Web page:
Mesochori This west coast town is the place to watch sunsets. Houses in this peaceful hillside city are tightly arranged. Patios stacked above each other offer panoramas to the sea…and close proximity to neighbors. From the town’s square, the cliffs and sea drop off to the west, and the prosperous Church of the Virgin Mary dominates the hills to the east. Below the church, fresh spring water flows beside a passage tunneled through the rock.
Michalis tells us that when his mother was a kid about 80 children lived here. When Michalis was growing up, there were about 35 children. Now, no children live in Mesochori full time. On the way out of town, he opened a door and invited us in to see the family home of a relative. Then he promptly called his aunt to ask why her door was unlocked!
Lefkos While we didn’t spend time in the town of Lefkos, we did visit St. George Church, dating to around 500 A.D., located up the mountain from the Lefkos area. The intimate church is beautiful and well preserved. As in each of our church and chapel stops, our guide tended to the candles and incense, perhaps an unconscious continuation of the ancient traditions. In contrast, the outer courtyards, recently improved and expanded, appeared ready for boisterous celebration and communal dinners. We could envision the place filled with song and dance.
Take a day trip by boat to Saria for a bit of antiquity, swimming, caving…and a church of course. The hour and a half hike up to the peak cuts up a ravine and leaks out onto a plateau with 180-degree views off to the north. We inhaled warm wafts of spice and onion-tinged air as we climbed, then passed through ruins of the ancient city of Argos. Actually, the Argos village was used seasonally, until recently, for agriculture, and is still the scene of an annual festival. Agios Zacharias, the chapel at the top of the mountain, offers clear views out to sea and back down to the lovely natural harbor where our ship anchored.
Finish the hike with a swim in the clear turquoise waters. Don’t miss the chance to explore the caves on the northern edge of the cove. With a guide, our small group scrambled and swam into a large, sky-lit room, and exited through a narrow channel. Luscious.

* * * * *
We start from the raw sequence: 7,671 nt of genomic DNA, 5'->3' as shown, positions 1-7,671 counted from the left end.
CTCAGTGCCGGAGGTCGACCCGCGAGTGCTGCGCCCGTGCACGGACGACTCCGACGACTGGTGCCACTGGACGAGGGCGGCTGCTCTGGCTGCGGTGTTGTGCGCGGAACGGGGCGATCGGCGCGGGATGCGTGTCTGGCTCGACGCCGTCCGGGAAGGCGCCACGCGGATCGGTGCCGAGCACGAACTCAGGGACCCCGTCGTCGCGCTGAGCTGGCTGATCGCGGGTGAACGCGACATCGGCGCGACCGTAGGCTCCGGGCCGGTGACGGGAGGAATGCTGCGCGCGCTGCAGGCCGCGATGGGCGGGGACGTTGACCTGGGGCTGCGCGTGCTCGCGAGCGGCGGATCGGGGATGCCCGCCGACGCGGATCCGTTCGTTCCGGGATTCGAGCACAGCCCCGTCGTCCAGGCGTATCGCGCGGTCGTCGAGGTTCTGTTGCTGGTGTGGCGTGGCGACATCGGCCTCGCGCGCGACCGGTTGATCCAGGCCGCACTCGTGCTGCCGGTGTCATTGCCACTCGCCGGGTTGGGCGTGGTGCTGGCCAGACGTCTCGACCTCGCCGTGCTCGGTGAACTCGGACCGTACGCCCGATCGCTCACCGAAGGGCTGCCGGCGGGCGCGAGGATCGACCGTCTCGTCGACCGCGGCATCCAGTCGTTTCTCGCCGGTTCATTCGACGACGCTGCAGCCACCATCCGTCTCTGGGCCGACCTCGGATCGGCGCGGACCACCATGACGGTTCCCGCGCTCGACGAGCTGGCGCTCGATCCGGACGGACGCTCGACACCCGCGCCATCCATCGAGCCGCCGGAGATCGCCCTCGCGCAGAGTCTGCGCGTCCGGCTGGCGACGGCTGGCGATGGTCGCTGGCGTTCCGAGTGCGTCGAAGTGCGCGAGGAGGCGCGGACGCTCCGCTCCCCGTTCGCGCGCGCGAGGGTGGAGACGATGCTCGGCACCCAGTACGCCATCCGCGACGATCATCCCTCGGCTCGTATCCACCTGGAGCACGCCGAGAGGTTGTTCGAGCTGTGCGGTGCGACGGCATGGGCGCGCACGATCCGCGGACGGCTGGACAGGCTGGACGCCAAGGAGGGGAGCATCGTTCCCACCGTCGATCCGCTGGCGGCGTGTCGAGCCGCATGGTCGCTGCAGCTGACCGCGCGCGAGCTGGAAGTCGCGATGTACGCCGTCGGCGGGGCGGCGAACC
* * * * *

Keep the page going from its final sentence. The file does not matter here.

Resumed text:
Another tour up the east coast took us to some of Karpathos’ best beaches. Altogether, Karpathos has about 75 distinct cove beaches, most accessible by car. The locals, of course, have their favorite spots apart from those on the map. We toured with the wooden ship, Sofia My Love, a vessel we highly recommend. Not only is it filled with good humor and kitschy pirate décor, but calls at a private little cove where lunch was served in a grove of pine trees. Owners Vassili and Sofia love to share their story, and commented, too, on the close connection with the States.
Other beach stops included Apela Beach, where we walked a short distance to visit the Byzantine Church of St. Lukas, and the cove at Kira Panagia, a picturesque point where we entertained ourselves by diving off the ships gangplank.
More for Active Travelers
We didn’t have time to do it all. What I’ll look forward to on a future visit–and can recommend based on research:
Hiking. The island has about 150 miles of marked trails.
Birding. Over 200 species to discover along a dozen routes.
Windsurfing and Kite Surfing. An international favorite spot along the windy southern shores. Find classes at Agrilaopotamos Beach in the southwest. Or, for beginners like me, check out lessons in Chicken Bay.
Diving and Snorkeling. The clear waters showcase rock formations and some sunken ships, but this isn’t necessarily a colorful fish haven.
Climbing. Where there are rocks….
Mountain Biking. Plenty opportunities here for trail blazing.
Yoga. Stretch it out with the view of your choice. Either mountains or sea are enhanced by the constantly changing light.
Stay and Eat